Family Dentistry in Hamilton - Cosmetic Dentistry in Hamilton - Emergency Dentistry in Hamilton

Family Dentistry in Hamilton at Dentistry on Queenston is committed to providing quality dental care. Our dental health team has been carefully selected to suit the needs of our patients.

Many patients often feel overwhelmed with anxiety when visiting a dental office. The professional staff at Dentistry on Queenston, coupled with our warm and inviting office space, will help eliminate any negative associations with routine dental visits. You deserve a healthy smile and we are focused on creating the best atmosphere so you can achieve it!

Our entire staff will listen to any concerns you may have, along with what you would like to achieve with your smile. Being open and honest will give you the opportunity to release any anxiety, and will let us know your expectations so we can help you better.

We understand that dental visits and/or surgery can be uncomfortable. Our experience and knowledge, along with a steady hand, will ensure your dental visit is calm and pain-free.

We always accomodate emergencies with same day appointments!

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email info@dentistryonqueenston.com

Archive for May 2016

What is Baby Bottle Tooth Decay?
 
Baby bottle tooth decay is caused by the frequent and long-term exposure of a child's teeth to liquids containing sugars. Among these liquids are milk, formula, fruit juice, sodas and other sweetened drinks. The sugars in these liquids pool around the infant's teeth and gums, feeding the bacteria in plaque. Every time a child consumes a sugary liquid, acid produced by these bacteria attack the teeth and gums. After numerous attacks, tooth decay can begin.
 
The condition also is associated with breast-fed infants who have prolonged feeding habits or with children whose pacifiers are frequently dipped in honey, sugar or syrup. The sweet fluids left in the mouth while the infant is sleeping increase the chances of cavities.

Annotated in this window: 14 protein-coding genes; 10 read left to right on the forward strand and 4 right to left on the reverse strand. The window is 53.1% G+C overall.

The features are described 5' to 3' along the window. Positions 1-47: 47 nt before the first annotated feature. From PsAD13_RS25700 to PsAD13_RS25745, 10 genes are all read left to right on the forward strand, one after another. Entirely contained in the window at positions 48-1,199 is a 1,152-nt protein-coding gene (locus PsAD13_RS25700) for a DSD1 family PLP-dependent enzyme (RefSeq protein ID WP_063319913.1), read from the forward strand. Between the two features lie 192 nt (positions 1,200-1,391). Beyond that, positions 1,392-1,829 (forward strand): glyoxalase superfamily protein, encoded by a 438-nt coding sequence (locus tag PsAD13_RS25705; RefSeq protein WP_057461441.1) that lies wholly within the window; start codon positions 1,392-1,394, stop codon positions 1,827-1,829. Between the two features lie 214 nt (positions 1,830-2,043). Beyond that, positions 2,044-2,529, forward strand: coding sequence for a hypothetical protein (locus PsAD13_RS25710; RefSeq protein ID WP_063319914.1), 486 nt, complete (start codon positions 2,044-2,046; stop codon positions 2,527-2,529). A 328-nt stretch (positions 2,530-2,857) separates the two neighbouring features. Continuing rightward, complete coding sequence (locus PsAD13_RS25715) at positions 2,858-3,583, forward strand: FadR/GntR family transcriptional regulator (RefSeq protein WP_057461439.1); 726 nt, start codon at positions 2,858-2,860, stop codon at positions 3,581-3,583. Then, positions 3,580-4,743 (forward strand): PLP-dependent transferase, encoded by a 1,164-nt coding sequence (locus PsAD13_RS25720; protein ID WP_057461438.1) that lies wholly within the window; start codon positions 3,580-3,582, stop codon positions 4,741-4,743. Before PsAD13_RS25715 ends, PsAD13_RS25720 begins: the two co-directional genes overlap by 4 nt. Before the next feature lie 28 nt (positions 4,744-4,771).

Why should I be worried about baby bottle tooth decay?
 
Giving an infant a sugary drink at nap or nighttime is harmful because during sleep, the flow of saliva decreases, allowing the sugary liquids to linger on the child's teeth for an extended period of time. If left untreated, decay can result, which can cause pain and infection. Severely decayed teeth may need to be extracted. If teeth are infected or lost too early due to baby bottle tooth decay, your child may develop poor eating habits, speech problems, crooked teeth and damaged adult teeth. Healthy baby teeth will usually result in healthy permanent teeth.
 
How can I prevent baby bottle tooth decay?
 
Never allow a child to fall asleep with a bottle containing milk, formula, juice or other sweetened liquids. Clean and massage the baby's gums to help establish healthy teeth and to aid in teething. Wrap a moistened gauze square or washcloth around the finger and gently massage the gums and gingival tissues. This should be done after every feeding.
 
Plaque removal activities should begin upon eruption of the first baby tooth. When brushing a child's teeth, use a soft toothbrush and water. If you are considering using toothpaste before your child's second birthday, ask your dentist first. Parents should first bring their child to the dentist when the child is between 6 and 12 months old.
 
Will changes in my child's diet help prevent baby bottle tooth decay?
 
A series of small changes over a period of time is usually easier and eventually leads to better oral health.
 
To incorporate these changes:
 

  • Gradually dilute the bottle contents with water over a period of two to three weeks.
  • Once that period is over, if you give a child a bottle, fill it with water or give the child a clean pacifier recommended by a dentist. The only safe liquid to put in a bottle to prevent baby bottle tooth decay is water.
  • Decrease consumption of sugar, especially between meals.
  • Children should be weaned from the bottle as soon as they can drink from a cup, usually by their first birthday, but the bottle should not be taken away too soon, since the sucking motion aids in the development of facial muscles, as well as the tongue.